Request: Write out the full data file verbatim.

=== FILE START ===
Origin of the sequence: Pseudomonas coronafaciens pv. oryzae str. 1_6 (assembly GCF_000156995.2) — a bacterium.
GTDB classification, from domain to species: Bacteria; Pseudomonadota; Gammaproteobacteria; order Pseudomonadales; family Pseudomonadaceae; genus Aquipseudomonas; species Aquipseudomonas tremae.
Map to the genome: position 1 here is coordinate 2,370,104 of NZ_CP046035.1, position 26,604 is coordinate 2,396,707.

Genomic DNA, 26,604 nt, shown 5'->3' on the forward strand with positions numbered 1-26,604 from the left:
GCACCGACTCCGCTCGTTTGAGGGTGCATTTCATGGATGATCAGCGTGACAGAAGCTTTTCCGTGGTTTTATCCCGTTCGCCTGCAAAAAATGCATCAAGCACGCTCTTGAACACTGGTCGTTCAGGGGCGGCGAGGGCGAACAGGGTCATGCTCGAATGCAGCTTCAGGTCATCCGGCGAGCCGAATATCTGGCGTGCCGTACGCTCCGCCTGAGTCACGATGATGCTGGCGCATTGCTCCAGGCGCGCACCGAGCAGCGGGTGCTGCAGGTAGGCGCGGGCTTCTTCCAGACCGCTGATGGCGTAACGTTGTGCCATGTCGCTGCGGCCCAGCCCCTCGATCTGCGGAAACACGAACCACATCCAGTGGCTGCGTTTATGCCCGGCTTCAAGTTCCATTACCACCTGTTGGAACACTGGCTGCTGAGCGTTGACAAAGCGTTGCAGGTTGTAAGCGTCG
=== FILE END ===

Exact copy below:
Origin of the sequence: Pseudomonas coronafaciens pv. oryzae str. 1_6 (assembly GCF_000156995.2) — a bacterium.
GTDB classification, from domain to species: Bacteria; Pseudomonadota; Gammaproteobacteria; order Pseudomonadales; family Pseudomonadaceae; genus Aquipseudomonas; species Aquipseudomonas tremae.
Map to the genome: position 1 here is coordinate 2,370,104 of NZ_CP046035.1, position 26,604 is coordinate 2,396,707.

Genomic DNA, 26,604 nt, shown 5'->3' on the forward strand with positions numbered 1-26,604 from the left:
GCACCGACTCCGCTCGTTTGAGGGTGCATTTCATGGATGATCAGCGTGACAGAAGCTTTTCCGTGGTTTTATCCCGTTCGCCTGCAAAAAATGCATCAAGCACGCTCTTGAACACTGGTCGTTCAGGGGCGGCGAGGGCGAACAGGGTCATGCTCGAATGCAGCTTCAGGTCATCCGGCGAGCCGAATATCTGGCGTGCCGTACGCTCCGCCTGAGTCACGATGATGCTGGCGCATTGCTCCAGGCGCGCACCGAGCAGCGGGTGCTGCAGGTAGGCGCGGGCTTCTTCCAGACCGCTGATGGCGTAACGTTGTGCCATGTCGCTGCGGCCCAGCCCCTCGATCTGCGGAAACACGAACCACATCCAGTGGCTGCGTTTATGCCCGGCTTCAAGTTCCATTACCACCTGTTGGAACACTGGCTGCTGAGCGTTGACAAAGCGTTGCAGGTTGTAAGCGTCG